We, as The Indicator’s Chief Editors, would like to take the space to pledge our commitment and solidarity alongside the Black community and people of color. While there are no words that can encapsulate all the pain and frustration so many feel, we want to acknowledge the suffering and outrage of those who face these injustices and feel these losses the most.
The Indicator is not only a creative magazine but also a space of friendship, validation and vulnerability. Our hearts ache for our friends, for ourselves, and for every single individual devalued as human beings as a means to exert hateful oppression. We acknowledge that structural racism has not escaped our own organization and we commit to actively deconstructing these systems. The magazine’s project is one of decolonial love–and a place for togetherness and creation that allows us to dream of a future different than our past.
We value art as a powerful instrument to express and communicate differing narratives, allowing us to expand our own understandings of the world through the words and images of others. The Indicator is designed to be as inclusive of various writing forms as possible, accepting excerpts of academic papers or thesis work to short stories, poetry, essays to campus-news articles and interviews. This magazine is for anyone who has something to say.
At the same time, given the recent killings of Breonna Taylor, George Floyd, and Ahmaud Arbery in the process of “arrest” and past unjust killings of other black people, we must recognize that our legal system and culture have historically excused these heinous acts. Within the scope of a literary magazine and a part of Amherst College, it is our obligation to make note of the fact that the Amherst College arts and writing spaces lack people of color, particularly black people. The Indicator, Circus, and the Amherst Student never appeared to have more than two or three black members at a time. It is also worth noting nationally, the publishing industry lacks black members. From writers to marketing, no more than 5% of any sector is black. It is crucial for black narratives and for identity groups to be in control of their stories. The publishing industry must be more inclusive to all marginalized identities. We hope people of color will soon be the ones to shape the conversation and drive the standard of writing in the future.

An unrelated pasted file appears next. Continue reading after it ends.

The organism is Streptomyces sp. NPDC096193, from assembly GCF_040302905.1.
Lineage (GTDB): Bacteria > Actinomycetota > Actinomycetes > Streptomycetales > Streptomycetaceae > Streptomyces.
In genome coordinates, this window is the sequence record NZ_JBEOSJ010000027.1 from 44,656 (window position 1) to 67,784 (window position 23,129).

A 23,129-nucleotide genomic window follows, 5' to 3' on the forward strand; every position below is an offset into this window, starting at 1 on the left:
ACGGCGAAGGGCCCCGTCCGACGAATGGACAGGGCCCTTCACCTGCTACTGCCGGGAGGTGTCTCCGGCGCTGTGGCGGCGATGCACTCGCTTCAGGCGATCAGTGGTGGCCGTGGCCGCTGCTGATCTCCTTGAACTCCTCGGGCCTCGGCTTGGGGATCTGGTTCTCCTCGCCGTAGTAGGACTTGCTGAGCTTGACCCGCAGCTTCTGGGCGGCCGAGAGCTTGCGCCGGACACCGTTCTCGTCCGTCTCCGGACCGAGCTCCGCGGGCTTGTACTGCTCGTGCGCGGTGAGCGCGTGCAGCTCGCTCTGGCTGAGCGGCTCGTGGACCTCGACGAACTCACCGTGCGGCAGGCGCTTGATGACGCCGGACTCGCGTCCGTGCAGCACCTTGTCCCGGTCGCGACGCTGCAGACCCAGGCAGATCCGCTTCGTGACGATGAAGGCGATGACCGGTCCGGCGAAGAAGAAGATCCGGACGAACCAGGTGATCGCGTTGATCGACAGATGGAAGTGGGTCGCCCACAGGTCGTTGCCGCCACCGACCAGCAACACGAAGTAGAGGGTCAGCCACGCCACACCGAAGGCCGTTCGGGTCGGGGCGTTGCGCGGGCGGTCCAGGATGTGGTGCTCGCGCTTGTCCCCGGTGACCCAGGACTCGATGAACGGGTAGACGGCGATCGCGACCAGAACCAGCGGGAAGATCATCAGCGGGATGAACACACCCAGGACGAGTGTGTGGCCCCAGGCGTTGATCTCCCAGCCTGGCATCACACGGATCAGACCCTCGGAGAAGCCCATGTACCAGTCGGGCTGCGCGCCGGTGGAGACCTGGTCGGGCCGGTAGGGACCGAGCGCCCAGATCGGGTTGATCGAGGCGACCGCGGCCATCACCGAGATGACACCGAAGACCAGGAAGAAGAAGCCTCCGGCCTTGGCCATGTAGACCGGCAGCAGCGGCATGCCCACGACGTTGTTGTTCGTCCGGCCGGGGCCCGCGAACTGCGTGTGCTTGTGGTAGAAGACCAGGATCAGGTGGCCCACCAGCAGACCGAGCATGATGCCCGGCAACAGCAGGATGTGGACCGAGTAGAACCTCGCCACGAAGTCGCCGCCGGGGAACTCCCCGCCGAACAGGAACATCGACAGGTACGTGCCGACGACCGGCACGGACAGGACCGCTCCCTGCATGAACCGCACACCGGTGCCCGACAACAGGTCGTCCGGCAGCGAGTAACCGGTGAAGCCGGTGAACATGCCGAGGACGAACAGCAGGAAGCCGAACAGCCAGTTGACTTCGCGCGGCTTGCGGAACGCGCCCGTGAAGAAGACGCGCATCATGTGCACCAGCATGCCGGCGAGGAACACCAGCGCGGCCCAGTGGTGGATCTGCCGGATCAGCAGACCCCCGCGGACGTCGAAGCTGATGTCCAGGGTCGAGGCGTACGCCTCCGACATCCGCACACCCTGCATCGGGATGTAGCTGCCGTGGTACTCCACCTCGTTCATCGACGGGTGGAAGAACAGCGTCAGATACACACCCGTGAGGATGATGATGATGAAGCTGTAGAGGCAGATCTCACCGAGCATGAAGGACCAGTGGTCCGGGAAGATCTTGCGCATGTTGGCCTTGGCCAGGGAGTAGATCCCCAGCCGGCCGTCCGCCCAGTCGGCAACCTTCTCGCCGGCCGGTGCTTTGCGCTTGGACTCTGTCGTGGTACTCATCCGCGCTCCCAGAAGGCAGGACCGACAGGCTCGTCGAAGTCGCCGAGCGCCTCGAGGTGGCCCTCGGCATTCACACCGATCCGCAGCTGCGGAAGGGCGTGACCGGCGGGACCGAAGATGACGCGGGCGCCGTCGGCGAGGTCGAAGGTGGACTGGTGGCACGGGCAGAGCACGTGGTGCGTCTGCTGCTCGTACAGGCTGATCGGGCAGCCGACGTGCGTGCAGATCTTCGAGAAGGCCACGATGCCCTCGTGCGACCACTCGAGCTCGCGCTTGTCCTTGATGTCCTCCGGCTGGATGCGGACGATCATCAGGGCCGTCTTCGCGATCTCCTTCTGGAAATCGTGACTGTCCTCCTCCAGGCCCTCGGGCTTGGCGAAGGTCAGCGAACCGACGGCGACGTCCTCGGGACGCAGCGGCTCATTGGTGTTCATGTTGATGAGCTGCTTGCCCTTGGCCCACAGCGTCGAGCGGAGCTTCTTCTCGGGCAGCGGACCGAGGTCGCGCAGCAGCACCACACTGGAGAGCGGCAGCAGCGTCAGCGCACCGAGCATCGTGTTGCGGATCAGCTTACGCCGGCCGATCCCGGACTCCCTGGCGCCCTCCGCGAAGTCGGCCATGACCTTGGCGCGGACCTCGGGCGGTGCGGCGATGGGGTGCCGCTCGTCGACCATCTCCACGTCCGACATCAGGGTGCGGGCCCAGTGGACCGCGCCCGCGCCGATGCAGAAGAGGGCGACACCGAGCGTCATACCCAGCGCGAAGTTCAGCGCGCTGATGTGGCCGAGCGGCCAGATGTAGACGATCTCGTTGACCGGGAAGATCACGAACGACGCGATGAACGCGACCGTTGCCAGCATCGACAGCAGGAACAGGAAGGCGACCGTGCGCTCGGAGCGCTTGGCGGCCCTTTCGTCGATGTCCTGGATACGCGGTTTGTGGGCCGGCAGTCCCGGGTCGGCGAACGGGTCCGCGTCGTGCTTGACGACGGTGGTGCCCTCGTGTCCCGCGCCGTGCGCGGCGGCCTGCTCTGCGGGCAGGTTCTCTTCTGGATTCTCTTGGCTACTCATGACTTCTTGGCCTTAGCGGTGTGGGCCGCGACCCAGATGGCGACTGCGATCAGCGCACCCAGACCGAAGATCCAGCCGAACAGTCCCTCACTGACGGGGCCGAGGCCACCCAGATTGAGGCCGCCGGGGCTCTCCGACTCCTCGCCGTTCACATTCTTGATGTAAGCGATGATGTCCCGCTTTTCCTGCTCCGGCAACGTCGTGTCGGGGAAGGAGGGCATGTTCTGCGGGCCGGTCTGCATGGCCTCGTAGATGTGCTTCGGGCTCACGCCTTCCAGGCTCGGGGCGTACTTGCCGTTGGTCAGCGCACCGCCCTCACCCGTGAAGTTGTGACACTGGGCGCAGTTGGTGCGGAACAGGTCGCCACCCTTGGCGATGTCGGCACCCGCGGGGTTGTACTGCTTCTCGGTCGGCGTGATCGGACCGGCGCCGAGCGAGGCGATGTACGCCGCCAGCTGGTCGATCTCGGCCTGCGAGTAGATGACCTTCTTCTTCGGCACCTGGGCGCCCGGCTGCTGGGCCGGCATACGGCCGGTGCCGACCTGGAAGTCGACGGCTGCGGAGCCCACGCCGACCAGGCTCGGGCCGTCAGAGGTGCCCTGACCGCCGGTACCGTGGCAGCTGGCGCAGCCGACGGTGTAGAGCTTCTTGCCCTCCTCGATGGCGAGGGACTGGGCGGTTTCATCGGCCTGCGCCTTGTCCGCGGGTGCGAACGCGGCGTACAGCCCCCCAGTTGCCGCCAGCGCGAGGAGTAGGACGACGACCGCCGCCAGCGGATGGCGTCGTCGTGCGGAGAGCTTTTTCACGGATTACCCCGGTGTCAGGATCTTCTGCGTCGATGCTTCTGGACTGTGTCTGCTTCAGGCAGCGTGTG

With all this in mind, The Indicator hopes to be more inclusive of people of color moving forward. By diversifying the voices of our magazine, we will challenge the ideologies, assumptions, and biases that have unrelentingly silenced and suppressed marginalized and underrepresented communities for centuries. Writing and art have the ability to restructure our narratives and make people see the complexity of our intellectual and emotional lives, to see the varying demands the world puts on us and the ways we deal with, build on, and uplift our communities. Writing has the capacity to create joy for ourselves and others, to help us reimagine better living. Everyone should have access to a platform, and to writing itself. As such, we seek and will continue to seek submissions on any topic from non-staff members, Black writers and other marginalized writers/artists for our digital platform. That being said, remember that writing can be emotionally taxing work. Do what’s best for you and your health, and feel free to submit older work.
We strongly encourage everyone to educate themselves (we have included a compilation of resources including reading lists, artwork, donation and petition links, and activist organizations), speak up (especially with those who do not share your same point of view), and take direct actions through whatever means possible — donating, attending protests, signing petitions, and any other forms of actionable support.
Take care during these times. We hope that self-expression may be a space of healing.
Kiera Alventosa ‘21 Editor-in-Chief
Kalidas Shanti ‘22 Vice Editor-in-Chief
Hannah Zhang ‘22 Vice Editor-in-Chief
Heather Brennan, ‘20, Former EIC